Would you rather be well-known in the local (read: Columbus) scene, pulling in 100 individuals per show or able to play longer, national tours maybe pulling in 20 people per night?

V: Playing locally works for now, but we want to tour… so badly.

B: Well in the future I definitely want to go on tour and get a small fan base around the US. That’s a part of being in a band, playing shows and building a fan base. Plus I think it would be awesome to be in a different city each night meeting new people.

What bands do you get along with best? Are there any problems with the local scene (Columbus, Pickerington, or Lancaster – take your pick) that you feel need to be fixed before the entire area can bring itself to a Pittsburgh-like prominence in the annals of punk rock history?

V: we get along pretty well with some of the Columbus bands, but none really in Pickerington. In my opinion most of these scenes are pretty shitty.

B: Well there a number of bands we like to play shows with (Mental Pain, Refills, etc.) but in Pickerington we are the only punk band so it has no chance of a good scene. Lancaster shows are fun to play there’s normally a good turnout of kids who like our music and like punk music in general. For a town to have a good scene there needs to be a few rather big bands, a good venue to have shows regularly, and a strong fan base of kids who like similar bands.

What is the band’s position on selling out? If a label like Ferret or Atlantic would want to sign you, what would you do? At what point does it stop being selling out and instead actually getting help producing the music you want?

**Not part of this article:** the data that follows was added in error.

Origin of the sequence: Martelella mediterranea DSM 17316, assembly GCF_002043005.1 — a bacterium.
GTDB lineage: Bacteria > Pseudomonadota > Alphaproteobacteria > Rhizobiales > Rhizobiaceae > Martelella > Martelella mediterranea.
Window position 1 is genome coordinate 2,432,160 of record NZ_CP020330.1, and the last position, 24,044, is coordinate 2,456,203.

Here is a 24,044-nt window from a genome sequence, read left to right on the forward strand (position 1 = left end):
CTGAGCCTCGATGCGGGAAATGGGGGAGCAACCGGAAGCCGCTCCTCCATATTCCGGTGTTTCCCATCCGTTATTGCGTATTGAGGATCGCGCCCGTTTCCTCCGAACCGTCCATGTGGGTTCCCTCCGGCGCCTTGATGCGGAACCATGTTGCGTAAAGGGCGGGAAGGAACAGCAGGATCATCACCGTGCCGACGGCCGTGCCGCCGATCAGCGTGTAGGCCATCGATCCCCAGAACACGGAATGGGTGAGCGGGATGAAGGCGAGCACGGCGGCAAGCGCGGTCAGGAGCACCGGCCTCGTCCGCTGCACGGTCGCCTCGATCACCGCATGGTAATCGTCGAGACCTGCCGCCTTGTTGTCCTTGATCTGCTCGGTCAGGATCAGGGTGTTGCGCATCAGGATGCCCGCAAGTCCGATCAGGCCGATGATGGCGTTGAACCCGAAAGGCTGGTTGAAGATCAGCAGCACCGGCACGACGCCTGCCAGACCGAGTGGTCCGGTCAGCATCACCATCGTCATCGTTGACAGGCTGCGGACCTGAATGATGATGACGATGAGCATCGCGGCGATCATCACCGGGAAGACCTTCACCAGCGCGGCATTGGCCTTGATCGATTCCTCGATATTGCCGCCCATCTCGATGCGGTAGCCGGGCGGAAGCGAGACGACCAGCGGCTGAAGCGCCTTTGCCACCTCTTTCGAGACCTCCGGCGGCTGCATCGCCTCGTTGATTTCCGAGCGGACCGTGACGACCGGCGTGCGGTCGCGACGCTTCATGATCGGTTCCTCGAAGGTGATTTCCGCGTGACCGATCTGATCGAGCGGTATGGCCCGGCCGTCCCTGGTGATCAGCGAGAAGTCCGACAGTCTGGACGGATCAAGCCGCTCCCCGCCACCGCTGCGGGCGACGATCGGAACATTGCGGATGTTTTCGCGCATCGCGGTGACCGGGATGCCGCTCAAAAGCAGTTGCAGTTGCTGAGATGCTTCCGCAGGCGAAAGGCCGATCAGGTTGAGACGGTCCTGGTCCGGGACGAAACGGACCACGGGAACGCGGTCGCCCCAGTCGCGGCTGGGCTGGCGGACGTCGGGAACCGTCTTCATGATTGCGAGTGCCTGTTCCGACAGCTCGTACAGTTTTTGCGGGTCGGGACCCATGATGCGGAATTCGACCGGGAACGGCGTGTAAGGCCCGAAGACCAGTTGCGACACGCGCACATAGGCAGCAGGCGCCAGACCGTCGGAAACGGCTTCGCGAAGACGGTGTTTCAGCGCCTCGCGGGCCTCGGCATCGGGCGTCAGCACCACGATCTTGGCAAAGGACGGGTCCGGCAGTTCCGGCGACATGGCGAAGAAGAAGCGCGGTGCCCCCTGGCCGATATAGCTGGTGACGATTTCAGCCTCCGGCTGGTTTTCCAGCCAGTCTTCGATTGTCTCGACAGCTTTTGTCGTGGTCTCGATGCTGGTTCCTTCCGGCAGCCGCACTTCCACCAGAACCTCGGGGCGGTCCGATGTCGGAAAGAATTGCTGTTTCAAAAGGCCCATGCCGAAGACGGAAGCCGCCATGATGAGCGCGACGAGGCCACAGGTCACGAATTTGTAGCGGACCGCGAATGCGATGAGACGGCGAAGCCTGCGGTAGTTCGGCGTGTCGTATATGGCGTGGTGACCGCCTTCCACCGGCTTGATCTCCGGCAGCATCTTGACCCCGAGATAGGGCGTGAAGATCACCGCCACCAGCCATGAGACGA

V: I wouldn’t sign to any label that has too much control over the music.

B: I would not want to sign to a label like Atlantic because they have too much control over the recording/writing process and we want to be able to do whatever we want with our music. I do not think, though, that if a band signs to one of those labels that they are selling out just as long as they don’t change their sound to get the publics approval.

What are the plans for the band in the next few months? Are there going to be any albums, compilations, or the like you are going to be on? Any tours or shows you will be playing?

V: Just writing, recording, and playing shows. Nothing is planned for release. We’ve got a couple shows coming up.

B: Well we already have 3 shows planned for January with some pretty big bands (Chaotic Alliance and The Static) and we are planning on recording 6 new songs for another EP in mid January. We definitely want to tour next summer when we can all drive and eventually we are going to save money and record an LP in a studio. Things are looking good for The Specifics in 05, be on the look out.

Finally, how can people get in contact with you? Any final thoughts that you would like to express to our readership?

V: people can get a hold of us through http://www.thespecifics.cjb.net and my final thought would be just that your actions eventually come back to you so be nice to your fellow man.

B: If someone wants to book The Specifics or look at pics, listen to an MP3 or buy a demo/patch/button they can go to www.thespecifics.cjb.net. Just remember to always live fast and don’t worry about the mistakes you made in the past, it’s definitely not worth it.

Author: James McQuiston

Ph.D. in Political Science, Kent State University. I have been the editor at NeuFutur / neufutur.com since I was 15. Looking for new staff members all the time; email me if you are interested. Thanks!